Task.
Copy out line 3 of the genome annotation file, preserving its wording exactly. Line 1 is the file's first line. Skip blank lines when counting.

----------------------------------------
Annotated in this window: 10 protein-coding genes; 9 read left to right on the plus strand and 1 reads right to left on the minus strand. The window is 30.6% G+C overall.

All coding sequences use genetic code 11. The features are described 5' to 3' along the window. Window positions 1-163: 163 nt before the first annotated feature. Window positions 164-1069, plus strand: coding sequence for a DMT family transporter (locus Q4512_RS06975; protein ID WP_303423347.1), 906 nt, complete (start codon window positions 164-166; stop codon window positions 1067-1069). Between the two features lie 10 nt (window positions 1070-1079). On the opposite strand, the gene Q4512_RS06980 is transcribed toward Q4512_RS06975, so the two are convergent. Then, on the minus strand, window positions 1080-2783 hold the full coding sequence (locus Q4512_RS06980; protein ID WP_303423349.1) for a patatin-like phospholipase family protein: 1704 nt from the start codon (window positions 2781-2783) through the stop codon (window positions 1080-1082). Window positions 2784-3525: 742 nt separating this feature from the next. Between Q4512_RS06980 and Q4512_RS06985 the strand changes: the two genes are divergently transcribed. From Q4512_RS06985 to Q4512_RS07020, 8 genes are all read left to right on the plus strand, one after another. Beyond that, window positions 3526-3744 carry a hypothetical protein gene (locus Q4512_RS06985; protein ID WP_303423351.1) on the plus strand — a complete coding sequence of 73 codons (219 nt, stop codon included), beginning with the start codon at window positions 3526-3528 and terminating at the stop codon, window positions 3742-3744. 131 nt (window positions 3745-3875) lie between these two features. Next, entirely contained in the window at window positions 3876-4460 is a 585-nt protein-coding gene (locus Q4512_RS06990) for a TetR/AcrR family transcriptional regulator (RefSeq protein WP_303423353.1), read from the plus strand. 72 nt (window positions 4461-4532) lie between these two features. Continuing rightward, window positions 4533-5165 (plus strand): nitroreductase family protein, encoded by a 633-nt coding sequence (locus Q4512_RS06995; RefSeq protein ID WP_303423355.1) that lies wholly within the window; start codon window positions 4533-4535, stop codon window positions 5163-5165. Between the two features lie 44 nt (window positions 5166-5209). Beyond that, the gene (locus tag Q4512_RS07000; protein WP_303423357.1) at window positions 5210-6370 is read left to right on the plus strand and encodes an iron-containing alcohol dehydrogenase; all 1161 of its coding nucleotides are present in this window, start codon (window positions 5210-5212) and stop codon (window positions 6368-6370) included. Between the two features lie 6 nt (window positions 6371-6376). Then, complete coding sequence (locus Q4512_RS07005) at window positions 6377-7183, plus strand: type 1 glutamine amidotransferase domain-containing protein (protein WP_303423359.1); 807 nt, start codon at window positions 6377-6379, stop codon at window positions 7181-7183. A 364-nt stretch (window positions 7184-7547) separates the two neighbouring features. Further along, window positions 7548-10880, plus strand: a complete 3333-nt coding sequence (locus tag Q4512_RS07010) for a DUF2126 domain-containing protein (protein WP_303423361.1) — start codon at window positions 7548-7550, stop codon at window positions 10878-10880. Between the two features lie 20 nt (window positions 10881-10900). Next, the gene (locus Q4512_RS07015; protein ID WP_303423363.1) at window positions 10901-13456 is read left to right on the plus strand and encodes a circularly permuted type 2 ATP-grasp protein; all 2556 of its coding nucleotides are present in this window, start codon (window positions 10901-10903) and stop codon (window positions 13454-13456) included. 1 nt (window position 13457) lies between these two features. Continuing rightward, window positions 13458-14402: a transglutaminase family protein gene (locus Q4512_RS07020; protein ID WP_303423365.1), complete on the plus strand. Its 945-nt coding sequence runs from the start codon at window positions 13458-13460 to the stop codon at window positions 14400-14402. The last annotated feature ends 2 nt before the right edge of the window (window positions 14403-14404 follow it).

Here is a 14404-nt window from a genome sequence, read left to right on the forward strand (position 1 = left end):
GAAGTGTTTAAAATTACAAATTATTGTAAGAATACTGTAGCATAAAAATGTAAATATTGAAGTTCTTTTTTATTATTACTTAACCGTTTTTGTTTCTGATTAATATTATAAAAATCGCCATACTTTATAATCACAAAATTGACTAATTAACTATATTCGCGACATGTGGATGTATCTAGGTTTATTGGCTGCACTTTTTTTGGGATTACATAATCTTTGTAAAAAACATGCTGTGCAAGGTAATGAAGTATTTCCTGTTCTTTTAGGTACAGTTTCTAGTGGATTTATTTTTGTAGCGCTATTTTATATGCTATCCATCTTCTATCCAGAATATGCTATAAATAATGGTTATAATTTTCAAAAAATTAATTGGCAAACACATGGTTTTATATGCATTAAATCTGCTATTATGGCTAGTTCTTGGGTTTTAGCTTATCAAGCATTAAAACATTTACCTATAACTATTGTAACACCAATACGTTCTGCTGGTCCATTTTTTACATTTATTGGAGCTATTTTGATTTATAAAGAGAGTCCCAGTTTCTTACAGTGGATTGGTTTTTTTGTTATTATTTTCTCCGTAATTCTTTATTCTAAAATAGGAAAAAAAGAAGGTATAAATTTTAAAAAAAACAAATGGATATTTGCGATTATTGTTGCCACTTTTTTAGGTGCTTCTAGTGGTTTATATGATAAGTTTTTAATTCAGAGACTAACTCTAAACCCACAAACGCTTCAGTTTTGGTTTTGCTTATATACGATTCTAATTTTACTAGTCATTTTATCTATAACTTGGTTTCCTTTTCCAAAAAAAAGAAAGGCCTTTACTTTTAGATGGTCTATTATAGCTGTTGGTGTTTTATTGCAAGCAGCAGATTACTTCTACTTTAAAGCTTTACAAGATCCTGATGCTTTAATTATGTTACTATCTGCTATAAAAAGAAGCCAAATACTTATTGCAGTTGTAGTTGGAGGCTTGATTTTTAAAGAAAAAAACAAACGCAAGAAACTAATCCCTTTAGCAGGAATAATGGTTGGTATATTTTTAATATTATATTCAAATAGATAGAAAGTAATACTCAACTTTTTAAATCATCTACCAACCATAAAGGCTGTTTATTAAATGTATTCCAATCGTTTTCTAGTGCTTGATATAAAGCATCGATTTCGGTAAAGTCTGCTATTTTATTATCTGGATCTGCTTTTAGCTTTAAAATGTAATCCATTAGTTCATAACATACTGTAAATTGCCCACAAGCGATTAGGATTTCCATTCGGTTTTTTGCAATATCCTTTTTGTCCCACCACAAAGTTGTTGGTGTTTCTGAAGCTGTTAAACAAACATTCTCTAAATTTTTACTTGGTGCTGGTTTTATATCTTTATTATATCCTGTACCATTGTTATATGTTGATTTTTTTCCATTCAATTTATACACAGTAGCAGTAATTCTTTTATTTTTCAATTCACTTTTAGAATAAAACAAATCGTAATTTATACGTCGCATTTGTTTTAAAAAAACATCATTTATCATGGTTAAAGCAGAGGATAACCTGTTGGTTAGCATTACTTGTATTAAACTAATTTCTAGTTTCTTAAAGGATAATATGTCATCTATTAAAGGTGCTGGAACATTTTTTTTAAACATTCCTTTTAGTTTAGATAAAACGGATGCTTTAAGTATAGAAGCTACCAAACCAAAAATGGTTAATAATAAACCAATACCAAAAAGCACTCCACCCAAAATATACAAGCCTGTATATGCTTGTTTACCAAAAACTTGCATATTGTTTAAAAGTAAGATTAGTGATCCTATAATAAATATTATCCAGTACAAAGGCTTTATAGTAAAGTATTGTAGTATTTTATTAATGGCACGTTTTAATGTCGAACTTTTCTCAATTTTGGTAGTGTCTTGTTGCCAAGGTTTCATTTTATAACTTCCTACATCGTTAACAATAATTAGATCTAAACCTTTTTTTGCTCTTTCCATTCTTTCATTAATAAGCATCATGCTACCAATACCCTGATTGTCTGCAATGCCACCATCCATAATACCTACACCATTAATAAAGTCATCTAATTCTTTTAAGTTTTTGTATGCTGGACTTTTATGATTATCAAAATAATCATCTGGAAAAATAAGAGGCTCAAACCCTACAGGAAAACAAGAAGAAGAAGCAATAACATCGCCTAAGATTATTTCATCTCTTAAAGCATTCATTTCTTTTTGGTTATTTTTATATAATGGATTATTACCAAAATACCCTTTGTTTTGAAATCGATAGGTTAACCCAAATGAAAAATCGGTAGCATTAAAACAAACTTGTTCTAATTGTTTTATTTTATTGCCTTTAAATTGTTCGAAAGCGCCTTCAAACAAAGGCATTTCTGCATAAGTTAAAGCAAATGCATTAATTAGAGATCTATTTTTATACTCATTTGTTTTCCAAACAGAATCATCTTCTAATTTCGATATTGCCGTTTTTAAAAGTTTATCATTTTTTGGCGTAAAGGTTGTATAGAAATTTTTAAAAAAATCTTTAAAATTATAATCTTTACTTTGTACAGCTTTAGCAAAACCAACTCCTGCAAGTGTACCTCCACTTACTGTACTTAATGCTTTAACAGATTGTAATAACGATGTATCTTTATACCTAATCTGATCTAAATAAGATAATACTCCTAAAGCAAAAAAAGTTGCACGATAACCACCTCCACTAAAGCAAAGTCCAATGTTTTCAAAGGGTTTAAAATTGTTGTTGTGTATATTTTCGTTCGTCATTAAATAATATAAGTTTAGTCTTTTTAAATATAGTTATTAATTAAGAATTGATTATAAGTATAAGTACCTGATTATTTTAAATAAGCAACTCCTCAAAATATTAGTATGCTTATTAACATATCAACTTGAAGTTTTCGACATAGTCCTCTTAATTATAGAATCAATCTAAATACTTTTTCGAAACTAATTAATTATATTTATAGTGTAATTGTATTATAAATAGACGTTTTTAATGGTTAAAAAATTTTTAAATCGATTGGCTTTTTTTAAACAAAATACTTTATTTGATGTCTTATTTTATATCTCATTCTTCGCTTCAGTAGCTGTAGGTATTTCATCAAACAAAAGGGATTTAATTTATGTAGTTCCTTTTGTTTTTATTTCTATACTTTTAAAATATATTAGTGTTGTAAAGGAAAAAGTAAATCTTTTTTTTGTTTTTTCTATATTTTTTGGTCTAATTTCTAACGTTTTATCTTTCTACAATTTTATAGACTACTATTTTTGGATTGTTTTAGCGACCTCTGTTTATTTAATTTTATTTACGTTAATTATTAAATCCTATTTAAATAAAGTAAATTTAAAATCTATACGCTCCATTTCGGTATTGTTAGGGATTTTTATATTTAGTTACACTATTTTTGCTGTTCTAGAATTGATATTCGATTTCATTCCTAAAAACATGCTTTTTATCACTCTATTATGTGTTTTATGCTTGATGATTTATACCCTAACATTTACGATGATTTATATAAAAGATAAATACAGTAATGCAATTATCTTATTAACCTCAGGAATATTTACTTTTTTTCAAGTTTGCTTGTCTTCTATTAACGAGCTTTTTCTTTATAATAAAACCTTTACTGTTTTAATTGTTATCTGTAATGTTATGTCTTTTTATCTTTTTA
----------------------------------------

Here is a 14404-nt window from a genome sequence, read left to right on the forward strand (position 1 = left end):